Limiting Transphobic Speech


Limiting Transphobic Speech

Recently, there have been a number of cases dealing with the intersection of freedom of speech and the rights of transpeople in Canada. Most of these cases have recognized that the constitutional guarantee to freedom of expression must give way to the rights of transpeople to be free of speech that challenges their very existence. These rulings have begun to establish a floor for what the basic right to exist with dignity looks like for transpeople.

The most significant case in this trend is the BC Human Rights Tribunal’s (the “Tribunal”) decision in Oger v Whatcott (No 7), 2019 BCHRT 58 (“Oger”). The complainant was a transgender woman who ran in BC’s 2017 provincial election. During her campaign, the respondent, Mr. William Whatcott1, created and disseminated a flyer that referred to the complainant by her dead name2 and described transpeople as an “impossibility.” The complainant filed a human rights complaint against Mr. Whatcott under s.7(1) of BC’s Human Rights Code, RSBC 1996, c 210 (the “Code”), which protects against publications that are hateful and that evince an intention to discriminate.

The Tribunal agreed that the flyer violated s.7(1) of the Code. In reaching this decision, the Tribunal held that speech that challenges or denies the existence of transpeople cannot receive any protection under the right to freedom of speech. In particular, the Tribunal found that this speech cannot constitute political speech, as it is no longer legitimate to debate the existence of transpeople. It also found that the myth that transpeople are impossible dehumanizes transpeople and exposes them to vilification and contempt, and likely constitutes hate speech.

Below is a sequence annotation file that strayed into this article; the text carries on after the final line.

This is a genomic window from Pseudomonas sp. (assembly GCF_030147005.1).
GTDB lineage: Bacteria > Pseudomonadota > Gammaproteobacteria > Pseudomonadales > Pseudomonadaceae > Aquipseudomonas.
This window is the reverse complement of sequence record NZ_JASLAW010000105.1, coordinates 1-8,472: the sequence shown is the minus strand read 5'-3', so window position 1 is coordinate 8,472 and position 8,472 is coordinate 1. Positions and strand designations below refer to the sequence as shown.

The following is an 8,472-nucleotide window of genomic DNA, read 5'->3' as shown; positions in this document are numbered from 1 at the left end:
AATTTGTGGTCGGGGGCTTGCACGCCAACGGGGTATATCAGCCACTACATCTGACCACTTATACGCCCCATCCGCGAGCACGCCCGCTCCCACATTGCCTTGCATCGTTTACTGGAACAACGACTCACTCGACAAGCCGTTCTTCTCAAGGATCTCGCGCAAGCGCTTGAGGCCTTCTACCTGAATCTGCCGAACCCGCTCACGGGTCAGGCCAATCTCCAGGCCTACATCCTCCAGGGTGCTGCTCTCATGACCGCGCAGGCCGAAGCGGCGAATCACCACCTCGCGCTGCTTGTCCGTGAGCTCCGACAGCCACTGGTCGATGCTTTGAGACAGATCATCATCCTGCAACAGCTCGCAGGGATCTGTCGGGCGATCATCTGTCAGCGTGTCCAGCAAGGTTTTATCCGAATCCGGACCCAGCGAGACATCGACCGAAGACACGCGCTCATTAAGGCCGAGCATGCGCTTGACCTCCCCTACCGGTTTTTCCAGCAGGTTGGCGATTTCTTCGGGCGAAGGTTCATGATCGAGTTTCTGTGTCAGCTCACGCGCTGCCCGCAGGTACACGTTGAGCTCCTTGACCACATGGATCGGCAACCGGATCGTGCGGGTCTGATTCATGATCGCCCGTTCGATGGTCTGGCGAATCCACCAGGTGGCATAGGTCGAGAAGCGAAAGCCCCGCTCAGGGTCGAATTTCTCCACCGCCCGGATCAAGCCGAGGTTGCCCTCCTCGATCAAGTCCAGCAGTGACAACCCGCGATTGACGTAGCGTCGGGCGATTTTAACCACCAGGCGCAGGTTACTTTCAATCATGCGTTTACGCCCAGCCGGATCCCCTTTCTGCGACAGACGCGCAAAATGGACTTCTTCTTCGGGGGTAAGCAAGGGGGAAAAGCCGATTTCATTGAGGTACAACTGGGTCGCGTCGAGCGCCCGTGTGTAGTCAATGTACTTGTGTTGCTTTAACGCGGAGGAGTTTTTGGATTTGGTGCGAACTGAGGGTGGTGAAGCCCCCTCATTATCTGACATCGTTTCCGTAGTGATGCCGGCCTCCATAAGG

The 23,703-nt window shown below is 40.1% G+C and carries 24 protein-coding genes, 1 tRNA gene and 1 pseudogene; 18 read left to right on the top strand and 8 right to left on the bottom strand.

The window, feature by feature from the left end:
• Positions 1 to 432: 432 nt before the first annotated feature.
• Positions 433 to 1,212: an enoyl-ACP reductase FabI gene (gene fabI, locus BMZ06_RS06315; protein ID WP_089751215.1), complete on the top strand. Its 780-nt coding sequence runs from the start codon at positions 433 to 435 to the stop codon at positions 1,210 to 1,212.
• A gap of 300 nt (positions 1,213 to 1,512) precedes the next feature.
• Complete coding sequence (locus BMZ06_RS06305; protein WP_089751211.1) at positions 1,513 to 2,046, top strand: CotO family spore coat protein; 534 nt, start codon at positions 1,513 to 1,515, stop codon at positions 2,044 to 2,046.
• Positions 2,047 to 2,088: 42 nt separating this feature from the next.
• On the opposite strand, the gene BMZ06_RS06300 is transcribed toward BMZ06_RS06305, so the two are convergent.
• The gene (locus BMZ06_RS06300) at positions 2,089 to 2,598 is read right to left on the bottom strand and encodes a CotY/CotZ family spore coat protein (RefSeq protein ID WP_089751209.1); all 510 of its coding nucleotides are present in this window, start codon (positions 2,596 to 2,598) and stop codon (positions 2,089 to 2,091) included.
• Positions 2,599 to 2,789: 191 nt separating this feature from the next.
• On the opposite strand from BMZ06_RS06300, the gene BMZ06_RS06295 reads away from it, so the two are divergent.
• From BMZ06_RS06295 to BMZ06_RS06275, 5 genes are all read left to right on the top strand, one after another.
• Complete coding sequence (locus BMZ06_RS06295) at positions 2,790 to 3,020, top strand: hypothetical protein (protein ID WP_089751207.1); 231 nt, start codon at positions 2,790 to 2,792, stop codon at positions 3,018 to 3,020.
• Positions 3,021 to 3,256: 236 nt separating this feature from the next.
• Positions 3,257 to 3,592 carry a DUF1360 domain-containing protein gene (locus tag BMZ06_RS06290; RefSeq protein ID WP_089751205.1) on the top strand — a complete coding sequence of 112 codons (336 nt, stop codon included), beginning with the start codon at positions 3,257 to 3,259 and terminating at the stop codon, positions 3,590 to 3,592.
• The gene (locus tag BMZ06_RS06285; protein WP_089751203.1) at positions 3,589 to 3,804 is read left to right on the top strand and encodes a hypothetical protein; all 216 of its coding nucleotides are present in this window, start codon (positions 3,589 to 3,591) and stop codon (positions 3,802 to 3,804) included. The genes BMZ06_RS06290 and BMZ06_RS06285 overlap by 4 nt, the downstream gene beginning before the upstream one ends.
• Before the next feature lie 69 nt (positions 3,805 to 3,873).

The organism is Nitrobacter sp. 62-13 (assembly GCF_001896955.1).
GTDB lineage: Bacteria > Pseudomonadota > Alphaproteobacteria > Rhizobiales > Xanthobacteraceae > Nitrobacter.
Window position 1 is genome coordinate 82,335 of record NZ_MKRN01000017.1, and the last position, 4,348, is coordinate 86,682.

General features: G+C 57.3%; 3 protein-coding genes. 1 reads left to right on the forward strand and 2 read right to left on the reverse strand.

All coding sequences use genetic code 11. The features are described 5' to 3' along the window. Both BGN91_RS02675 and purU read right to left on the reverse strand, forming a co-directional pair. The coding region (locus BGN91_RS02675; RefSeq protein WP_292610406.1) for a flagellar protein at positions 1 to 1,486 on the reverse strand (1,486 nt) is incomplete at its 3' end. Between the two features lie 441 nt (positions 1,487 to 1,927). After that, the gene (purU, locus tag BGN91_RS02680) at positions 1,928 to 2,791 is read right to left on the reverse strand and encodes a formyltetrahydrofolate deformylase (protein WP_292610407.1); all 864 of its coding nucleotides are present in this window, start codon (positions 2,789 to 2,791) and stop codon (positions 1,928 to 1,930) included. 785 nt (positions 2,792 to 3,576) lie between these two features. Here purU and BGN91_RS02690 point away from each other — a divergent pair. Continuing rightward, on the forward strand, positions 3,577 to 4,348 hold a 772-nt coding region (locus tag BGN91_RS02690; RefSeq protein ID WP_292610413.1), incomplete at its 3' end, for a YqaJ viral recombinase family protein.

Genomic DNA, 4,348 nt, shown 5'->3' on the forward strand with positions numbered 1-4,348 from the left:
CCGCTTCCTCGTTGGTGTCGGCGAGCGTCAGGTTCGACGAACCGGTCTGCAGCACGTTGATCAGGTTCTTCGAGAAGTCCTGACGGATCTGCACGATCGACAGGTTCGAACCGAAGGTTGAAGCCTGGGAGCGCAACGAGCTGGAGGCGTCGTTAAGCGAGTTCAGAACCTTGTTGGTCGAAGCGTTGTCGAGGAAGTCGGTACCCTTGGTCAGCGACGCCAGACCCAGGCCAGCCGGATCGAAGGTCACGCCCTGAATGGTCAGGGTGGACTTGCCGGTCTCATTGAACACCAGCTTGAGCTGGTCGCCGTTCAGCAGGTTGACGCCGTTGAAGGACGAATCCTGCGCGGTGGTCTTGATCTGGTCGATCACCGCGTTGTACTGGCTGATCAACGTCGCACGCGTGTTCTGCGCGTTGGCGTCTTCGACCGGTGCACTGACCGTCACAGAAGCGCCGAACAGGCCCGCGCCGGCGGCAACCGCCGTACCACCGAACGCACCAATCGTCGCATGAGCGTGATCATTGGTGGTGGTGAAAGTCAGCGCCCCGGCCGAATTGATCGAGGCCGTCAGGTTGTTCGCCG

Another important case for transrights in Canada, and in particular the rights of transgender children, is the BC Court of Appeal’s decision in A.B. v C.D., 2020 BCCA 11 (“A.B.”). A.B. is the transgender son of C.D. and his ex-spouse. C.D. was opposed to A.B. accessing gender-affirming medical care, and sought to enjoin A.B. from doing so. As the matter was proceeding, C.D. spoke publicly about the case and refused to refer to A.B. by his preferred name and pronouns.

The BC Supreme Court found that C.D.’s behaviour constituted family violence (A.B. v C.D. and E.F., 2019 BCSC 254) and issued a protection order barring C.D. from misnaming and misgendering A.B. and speaking about the case (A.B. v C.D. and E.F., 2019 BCSC 604). In A.B., the Court of Appeal overturned both decisions, but reinstated many of the restrictions on C.D.’s speech via a conduct order. The Court acknowledged that C.D.’s right to freedom of speech was engaged, but held that the limitation was justified as it was in A.B.’s best interests. The Court ordered C.D. to acknowledge A.B.’s gender identity, to refer to A.B. by his chosen name and pronouns and to refrain from speaking to the media about A.B. and the case.

There is another case pending in BC that raises questions regarding how far the legal protection against transphobic speech extends when the speech is political. In 2018, the BC Teachers’ Federation filed a human rights complaint against an elected school trustee in Chilliwack, BC, claiming that a number of public comments he made about the Chilliwack School District’s adoption of policies to promote the inclusion of LGBTQ+ students constituted hate speech. If it proceeds, the Tribunal will have to determine whether elected officials are entitled to engage in transphobic speech by virtue of their position as political office-holders.

The decisions in Oger and A.B. recognize the right of transpersons to exist without existential challenge, and have established a foundation for the meaningful legal protection of transpersons in Canada. Hopefully, the scope of this protection will continue to expand as decision-makers grapple with the line between free speech and transphobia.  

  1. Mr. Whatcott and his flyers have previously been the subject of a human rights case in Saskatchewan, which ultimately resulted in the Supreme Court of Canada’s ruling in Saskatchewan (Human Rights Commission) v Whatcott, 2013 SCC 11, in which the Court established the threshold for hate speech under Canadian human rights law. |
  2. A “dead name” refers to the birth or otherwise former name of a trans or non-binary person. |